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The Saudi interfaith dialogue 6, June 2008

Posted by thegulfblog.com in Middle East, Saudi Arabia.
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Saudi Arabia has once again sought to assert its place as the de facto leader of the Muslim world. King Abdullah gave a speech at three day conference at Mecca on the future of Islam and other religions, following on from the much publicised Saudi call for an interfaith dialogue. The King called for unity among Muslims and for Islam to speak as one voice in its dialogue with other religions. An important corollary of this move would be that Saudi Arabia would command a prominent place at the heart of such a movement, controlling as it does the birth place of Islam and its two holiest sites at Mecca and Medinah.

This is not the first time that the Kingdom has sought such a role. Indeed, this is but a reprisal of policies that go back to the reign of Ibn Saud. However, it was his successors Saud and Faisal that had to cope with Nasser’s powerful call for nationalism, the vogue concept of the age. Egypt’s and Nasser’s popularity in the early sixties posed significant problems for the Kingdom and any aspirations that they might have had of being a leading country in the region. Both Saud and later Faisal realised that Saudi could not hope to compete with Egypt and Syria in the nationalist stakes. Saudi’s relative distance from the Levant-Egypt axis, its small population and relatively poor military put paid to any such notions.

The best policy that they had to combat this was to champion their own credentials as a pan-Islamic religious leader and to portray these as inclusive Islamic values versus the splitism which pan-Arabism promoted. Internally, the Saudi ulama wrote, decreed and proteolyzed on behalf of the state’s new adopted goal and against its ‘competition’. For example, Al Baz, one of Saudi’s preeminent theologians wrote many denunciations of pan-Arabism as being “introduced by Christian Westerners to fight Islam and destroy it through trickery…it is known in Islam that the call to Arab nationalism, or any other form of nationalism, is false and a grave mistake.”[1]

Externally, the Kingdom began to organize Islamic meetings and conferences. For example, in 1956 Pakistan and Saudi agreed to set up a loosely defined ‘Islamic Conference,’ in 1962 Saudi organised a rather unsuccessful Muslim World League Conference and the so called ‘Casablanca group’ of Saudi, Morocco, Mali, Ghana and Guinea established a joint military command and common market in 1963.

However, Saudi did not have to cope for long with Nasser’s challenge which was severely curtailed with the humiliation of the 1967 war and his subsequent need to come to the Al Sauds, cap in hand, to bail Egypt out of the mess that it was in.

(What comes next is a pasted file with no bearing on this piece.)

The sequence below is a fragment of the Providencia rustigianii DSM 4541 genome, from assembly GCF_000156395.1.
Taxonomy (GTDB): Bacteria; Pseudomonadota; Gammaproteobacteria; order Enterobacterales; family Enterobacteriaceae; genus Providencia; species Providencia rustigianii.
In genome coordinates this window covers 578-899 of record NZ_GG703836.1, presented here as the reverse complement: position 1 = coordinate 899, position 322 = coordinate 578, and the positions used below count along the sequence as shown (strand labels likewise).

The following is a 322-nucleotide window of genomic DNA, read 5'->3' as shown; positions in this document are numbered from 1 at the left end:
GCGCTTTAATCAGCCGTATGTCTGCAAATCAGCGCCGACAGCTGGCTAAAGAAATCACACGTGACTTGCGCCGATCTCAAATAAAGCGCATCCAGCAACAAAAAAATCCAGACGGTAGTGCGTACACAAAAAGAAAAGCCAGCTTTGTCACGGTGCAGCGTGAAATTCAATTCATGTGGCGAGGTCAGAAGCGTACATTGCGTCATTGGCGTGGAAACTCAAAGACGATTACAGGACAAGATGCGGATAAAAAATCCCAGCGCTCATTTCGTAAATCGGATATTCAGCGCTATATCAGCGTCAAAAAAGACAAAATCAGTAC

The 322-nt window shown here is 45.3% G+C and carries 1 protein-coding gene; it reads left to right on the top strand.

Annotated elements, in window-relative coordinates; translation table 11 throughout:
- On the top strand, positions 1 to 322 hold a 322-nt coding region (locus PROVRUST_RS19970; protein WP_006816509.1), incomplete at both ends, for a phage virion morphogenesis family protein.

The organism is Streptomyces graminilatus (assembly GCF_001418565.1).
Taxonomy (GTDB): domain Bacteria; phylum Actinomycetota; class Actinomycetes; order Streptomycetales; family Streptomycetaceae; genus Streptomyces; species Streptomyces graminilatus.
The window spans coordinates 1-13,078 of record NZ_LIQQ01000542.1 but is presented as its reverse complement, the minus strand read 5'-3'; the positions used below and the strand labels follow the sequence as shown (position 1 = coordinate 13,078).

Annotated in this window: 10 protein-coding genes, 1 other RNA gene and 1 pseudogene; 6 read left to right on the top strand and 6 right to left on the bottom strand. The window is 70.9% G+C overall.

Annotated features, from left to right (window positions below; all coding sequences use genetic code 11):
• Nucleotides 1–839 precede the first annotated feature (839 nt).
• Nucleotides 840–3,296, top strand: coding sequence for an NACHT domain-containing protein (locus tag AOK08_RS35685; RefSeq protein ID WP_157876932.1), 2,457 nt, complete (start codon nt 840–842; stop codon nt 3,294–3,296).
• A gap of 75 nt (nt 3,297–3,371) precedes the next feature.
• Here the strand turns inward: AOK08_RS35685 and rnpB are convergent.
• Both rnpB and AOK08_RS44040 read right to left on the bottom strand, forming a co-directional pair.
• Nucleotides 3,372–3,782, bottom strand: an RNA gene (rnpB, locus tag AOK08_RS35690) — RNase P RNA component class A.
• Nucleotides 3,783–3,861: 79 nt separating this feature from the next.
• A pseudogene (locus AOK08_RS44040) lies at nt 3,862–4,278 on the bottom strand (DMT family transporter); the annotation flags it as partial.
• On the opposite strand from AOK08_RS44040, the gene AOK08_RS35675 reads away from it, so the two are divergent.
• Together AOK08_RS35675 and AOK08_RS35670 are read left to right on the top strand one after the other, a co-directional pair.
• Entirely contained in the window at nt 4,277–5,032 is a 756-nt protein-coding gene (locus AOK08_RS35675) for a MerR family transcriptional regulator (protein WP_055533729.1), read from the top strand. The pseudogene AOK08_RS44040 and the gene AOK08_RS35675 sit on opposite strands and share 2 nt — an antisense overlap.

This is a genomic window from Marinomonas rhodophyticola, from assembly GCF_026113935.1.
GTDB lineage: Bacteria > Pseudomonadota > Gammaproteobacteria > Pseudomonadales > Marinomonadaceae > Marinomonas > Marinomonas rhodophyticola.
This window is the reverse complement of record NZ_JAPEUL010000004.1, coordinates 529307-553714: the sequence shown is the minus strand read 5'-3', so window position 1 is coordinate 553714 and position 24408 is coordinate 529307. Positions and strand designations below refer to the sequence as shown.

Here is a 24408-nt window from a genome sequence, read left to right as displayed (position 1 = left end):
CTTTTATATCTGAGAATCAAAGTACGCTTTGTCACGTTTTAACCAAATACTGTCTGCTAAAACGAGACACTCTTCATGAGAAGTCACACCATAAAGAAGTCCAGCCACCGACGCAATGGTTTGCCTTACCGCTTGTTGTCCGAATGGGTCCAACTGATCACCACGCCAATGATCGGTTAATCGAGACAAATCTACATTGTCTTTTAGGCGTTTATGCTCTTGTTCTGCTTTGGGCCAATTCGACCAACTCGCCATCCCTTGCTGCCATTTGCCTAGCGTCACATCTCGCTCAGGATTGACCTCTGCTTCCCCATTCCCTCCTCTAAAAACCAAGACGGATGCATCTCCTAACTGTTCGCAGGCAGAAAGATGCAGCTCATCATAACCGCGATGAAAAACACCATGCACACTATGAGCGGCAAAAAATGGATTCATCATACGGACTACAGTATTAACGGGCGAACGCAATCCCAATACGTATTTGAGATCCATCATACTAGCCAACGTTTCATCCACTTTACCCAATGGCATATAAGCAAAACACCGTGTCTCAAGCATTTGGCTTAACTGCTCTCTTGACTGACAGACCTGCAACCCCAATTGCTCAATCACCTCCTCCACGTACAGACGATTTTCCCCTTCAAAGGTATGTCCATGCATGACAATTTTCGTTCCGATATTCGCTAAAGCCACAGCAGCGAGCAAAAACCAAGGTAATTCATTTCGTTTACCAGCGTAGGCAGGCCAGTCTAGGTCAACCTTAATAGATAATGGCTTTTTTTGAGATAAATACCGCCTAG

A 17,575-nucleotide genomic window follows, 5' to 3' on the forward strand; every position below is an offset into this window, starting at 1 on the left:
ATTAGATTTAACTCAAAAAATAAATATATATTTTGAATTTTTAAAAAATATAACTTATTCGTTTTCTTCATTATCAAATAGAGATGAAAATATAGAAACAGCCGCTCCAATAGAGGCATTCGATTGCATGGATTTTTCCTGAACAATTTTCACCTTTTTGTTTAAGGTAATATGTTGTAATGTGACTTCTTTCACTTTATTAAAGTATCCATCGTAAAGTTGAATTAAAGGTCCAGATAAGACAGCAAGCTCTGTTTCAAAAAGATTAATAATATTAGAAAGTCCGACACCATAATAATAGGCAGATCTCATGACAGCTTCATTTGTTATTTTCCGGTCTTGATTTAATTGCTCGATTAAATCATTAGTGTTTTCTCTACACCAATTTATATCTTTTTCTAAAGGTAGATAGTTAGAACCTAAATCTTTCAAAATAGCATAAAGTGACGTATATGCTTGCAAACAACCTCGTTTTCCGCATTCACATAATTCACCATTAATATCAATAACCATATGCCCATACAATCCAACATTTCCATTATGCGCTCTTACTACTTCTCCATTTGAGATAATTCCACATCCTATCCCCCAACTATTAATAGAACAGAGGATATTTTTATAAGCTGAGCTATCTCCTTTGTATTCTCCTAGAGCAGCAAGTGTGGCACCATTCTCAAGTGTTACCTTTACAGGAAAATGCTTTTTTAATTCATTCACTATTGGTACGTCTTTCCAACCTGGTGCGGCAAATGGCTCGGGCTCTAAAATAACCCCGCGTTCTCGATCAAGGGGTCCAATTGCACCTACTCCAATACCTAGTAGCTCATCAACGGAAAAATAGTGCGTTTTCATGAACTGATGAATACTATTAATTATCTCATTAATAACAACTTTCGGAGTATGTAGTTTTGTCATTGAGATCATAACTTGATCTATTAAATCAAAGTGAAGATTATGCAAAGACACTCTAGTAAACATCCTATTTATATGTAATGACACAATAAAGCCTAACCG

Fast forward some forty years and Saudi are doing the same thing again; seeking to use their central place in Islam as a means of securing and augment their status. This time they are not reacting against any nationalistic causes but against Iran and their recent hogging of the international limelight. Not only are they rumoured to be seeking to acquire nuclear weapons – a huge sign of prestige – but their clearly positioned anti-Western stance is attractive to many Muslims. Their support of Hizballah, alleged support of insurgents in Iraq, vociferous anti-American and Jewish rhetoric, not to mention their historic anti-American antipathy are an unfortunately powerful elixir which garners them not a small amount of prestige. Saudi, with their intertwined history and obvious dependency on America, can play no such cards. Thus, they have employed the same tactic again; uniting behind the banner of Islam where they are guaranteed to have a central place.

Can Mubarak offer anything to this Saudi challenge? Whilst Egypt will always command respect throughout the region owing to its history, population and soft power (i.e. films, music etc), with the economy precariously placed, the population severely displeased and the government far from popular, there appears to be little choice. Egypt must join the Saudis in their plan if they are to compete at the present time. Showing ones Islamic colours is the vogue trend in the Middle East at the moment and for Mubarak not to join in with Saudi’s interfaith dialogue would be a mistake. Indeed, the one card that Egypt can play lies in their recognition of Israel. How can the Saudi’s claim an interfaith dialogue if they will not recognise the only Jewish state in the region? Whilst this is no easy role for Egypt – in some quarters they may well be castigated as dealing with the devil – handled correctly it is a golden opportunity to (re)gain international prestige.


[1] P.11-14 Al Baz, Sheikh Abd al Aziz Ibn  Naqd al Qawmiya al Arabiya Ala Daw’a Al Islam wa al Waqi  (Beirut, al Maktab al Islami, 1385 (translated by Al Yassini) quoted in P.12 al Yassini, Ayman  ‘Religion and Foreign Policy in Saudi Arabia’  Discussion Paper Series – Centre for Developing Area Studies (No.2, McGill University, 1983)

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